At one end of the CRM spectrum, small, simple implementations can now be very easy to understand from a price and commercial perspective. If you have a few users in a small organisation, you can go onto the websites of salesforce, Microsoft, Zoho or whichever product you’re interested in and very quickly find a list price, generally shown as per user per month.
This is a fantastic simplification over the days when you’d have to price in a server, various licenses for server operating systems, databases etc., and come to a bespoke agreement over a support arrangement.
However, things are never quite as simple as they first appear. There are now a plethora of licensing models, different “editions” or versions of solution, and a minefield of add-on components which incur additional cost. Some of these are relatively easy to understand, but difficult to get a clear view of cost on at the beginning – for example, how much disc space will be required in a year’s time? (top tip – don’t assume the disc space used to store data in a CRM solution is the same as it would be on your laptop – there are audit logs, additional metadata, and a host of other complexity that means it’s a bit of an art form to estimate).
If those are the things that are easy to understand, the hundreds of sessions we have with clients discussing the price lists of the major CRM products has proven that working out what Solutions, Apps, Editions, Components or “Success Plans” you need is anything but straightforward. If you’ve already bought a base product and got an implementation partner, they can probably help, but if you’re at the start of a CRM journey or looking to migrate from an existing system, understanding all the variants across a range of CRM products really does take deep experience. Over the last few years this only seems to be getting harder, as product vendors’ marketing departments try and out-do each other by matching functionality and options.
Once you’ve understood all the complexity of the core CRM tools, with a straightforward implementation you’re probably nearly there. Just decide what support and maintenance contract you need – and be wary that you can get any cost-effective support for your size of implementation, and that the provider is sufficiently knowledgeable. Cantata provides “unlimited” support, our clients prefer this to the pay-as-you-go options which leave users with unexpected bills when things go wrong.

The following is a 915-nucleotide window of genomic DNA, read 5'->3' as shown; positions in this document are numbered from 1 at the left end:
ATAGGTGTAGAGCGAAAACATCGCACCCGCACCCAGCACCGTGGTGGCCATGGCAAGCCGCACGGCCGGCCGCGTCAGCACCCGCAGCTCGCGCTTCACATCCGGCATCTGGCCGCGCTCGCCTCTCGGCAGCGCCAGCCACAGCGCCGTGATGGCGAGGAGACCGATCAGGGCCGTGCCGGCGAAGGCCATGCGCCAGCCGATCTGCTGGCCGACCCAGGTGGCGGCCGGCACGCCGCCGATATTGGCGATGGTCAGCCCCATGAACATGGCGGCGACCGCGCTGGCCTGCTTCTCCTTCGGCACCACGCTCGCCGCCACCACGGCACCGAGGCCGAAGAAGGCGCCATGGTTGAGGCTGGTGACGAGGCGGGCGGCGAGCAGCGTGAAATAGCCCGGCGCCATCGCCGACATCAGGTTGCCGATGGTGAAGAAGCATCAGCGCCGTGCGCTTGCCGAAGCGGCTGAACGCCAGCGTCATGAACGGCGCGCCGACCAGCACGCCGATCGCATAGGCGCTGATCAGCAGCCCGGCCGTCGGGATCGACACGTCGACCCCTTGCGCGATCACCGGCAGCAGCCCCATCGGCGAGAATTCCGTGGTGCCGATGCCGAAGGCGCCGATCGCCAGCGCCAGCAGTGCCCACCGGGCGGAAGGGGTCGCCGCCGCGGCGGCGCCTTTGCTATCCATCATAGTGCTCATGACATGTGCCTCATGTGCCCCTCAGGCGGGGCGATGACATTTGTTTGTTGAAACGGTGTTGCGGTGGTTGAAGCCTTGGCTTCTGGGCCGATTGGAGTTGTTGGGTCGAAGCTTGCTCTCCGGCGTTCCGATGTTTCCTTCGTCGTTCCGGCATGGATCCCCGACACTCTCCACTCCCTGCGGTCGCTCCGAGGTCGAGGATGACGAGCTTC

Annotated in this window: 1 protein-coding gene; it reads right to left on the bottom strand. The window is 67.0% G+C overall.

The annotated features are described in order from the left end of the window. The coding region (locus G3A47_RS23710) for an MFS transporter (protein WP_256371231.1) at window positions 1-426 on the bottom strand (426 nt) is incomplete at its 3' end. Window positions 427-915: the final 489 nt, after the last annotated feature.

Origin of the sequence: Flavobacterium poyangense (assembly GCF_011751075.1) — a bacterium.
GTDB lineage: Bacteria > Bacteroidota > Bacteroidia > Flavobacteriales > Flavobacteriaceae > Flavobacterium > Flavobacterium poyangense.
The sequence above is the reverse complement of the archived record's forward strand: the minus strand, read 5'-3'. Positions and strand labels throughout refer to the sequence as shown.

For more complex implementations, with perhaps more advanced reporting, or integration requirements, the complexity of pricing has only just begun. Should you look at hybrid cloud storage options to reduce costs? (data storage costs can be prohibitive in CRM systems). Do you need to run complex reports that can’t be catered for within the “out of box” tools provided by your CRM system – and at least consider different options to what can be very expensive recommended Business Intelligence tools from the vendors. Do you need to add functionality that requires code to be developed, and if so, where should that sit? Will you need additional cloud-based infrastructure, and if so, could you save budget with containerised solutions or dedicated servers for content management, etc.?
All of these are problems that can be readily addressed, and are issues that we work with every day. Being forewarned at the start of your implementation or migration can save cost, reduce risk, and often open up options that may not have been considered – some of which can be transformative to the success of your CRM initiative. It seems that the more developed CRM systems have become, and the more “online” and available they are, the more important it is to really understand what you’re going to encounter on your CRM journey.
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